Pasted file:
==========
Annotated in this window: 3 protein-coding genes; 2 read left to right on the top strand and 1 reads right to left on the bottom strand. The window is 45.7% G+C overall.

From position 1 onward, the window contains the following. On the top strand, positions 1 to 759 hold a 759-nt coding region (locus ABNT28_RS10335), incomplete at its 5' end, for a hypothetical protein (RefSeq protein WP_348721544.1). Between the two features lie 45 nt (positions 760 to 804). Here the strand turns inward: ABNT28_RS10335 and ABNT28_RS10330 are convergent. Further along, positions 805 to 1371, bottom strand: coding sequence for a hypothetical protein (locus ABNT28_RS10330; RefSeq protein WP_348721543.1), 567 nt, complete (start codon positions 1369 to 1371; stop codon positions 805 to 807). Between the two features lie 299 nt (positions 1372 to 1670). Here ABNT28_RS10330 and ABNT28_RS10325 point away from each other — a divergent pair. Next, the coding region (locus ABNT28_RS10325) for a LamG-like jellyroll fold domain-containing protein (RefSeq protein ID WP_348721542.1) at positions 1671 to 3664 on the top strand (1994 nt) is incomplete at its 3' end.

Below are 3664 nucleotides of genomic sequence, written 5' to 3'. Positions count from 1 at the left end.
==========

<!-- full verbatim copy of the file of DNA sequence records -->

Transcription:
Annotated in this window: 3 protein-coding genes; 2 read left to right on the top strand and 1 reads right to left on the bottom strand. The window is 45.7% G+C overall.

From position 1 onward, the window contains the following. On the top strand, positions 1 to 759 hold a 759-nt coding region (locus ABNT28_RS10335), incomplete at its 5' end, for a hypothetical protein (RefSeq protein WP_348721544.1). Between the two features lie 45 nt (positions 760 to 804). Here the strand turns inward: ABNT28_RS10335 and ABNT28_RS10330 are convergent. Further along, positions 805 to 1371, bottom strand: coding sequence for a hypothetical protein (locus ABNT28_RS10330; RefSeq protein WP_348721543.1), 567 nt, complete (start codon positions 1369 to 1371; stop codon positions 805 to 807). Between the two features lie 299 nt (positions 1372 to 1670). Here ABNT28_RS10330 and ABNT28_RS10325 point away from each other — a divergent pair. Next, the coding region (locus ABNT28_RS10325) for a LamG-like jellyroll fold domain-containing protein (RefSeq protein ID WP_348721542.1) at positions 1671 to 3664 on the top strand (1994 nt) is incomplete at its 3' end.

Below are 3664 nucleotides of genomic sequence, written 5' to 3'. Positions count from 1 at the left end.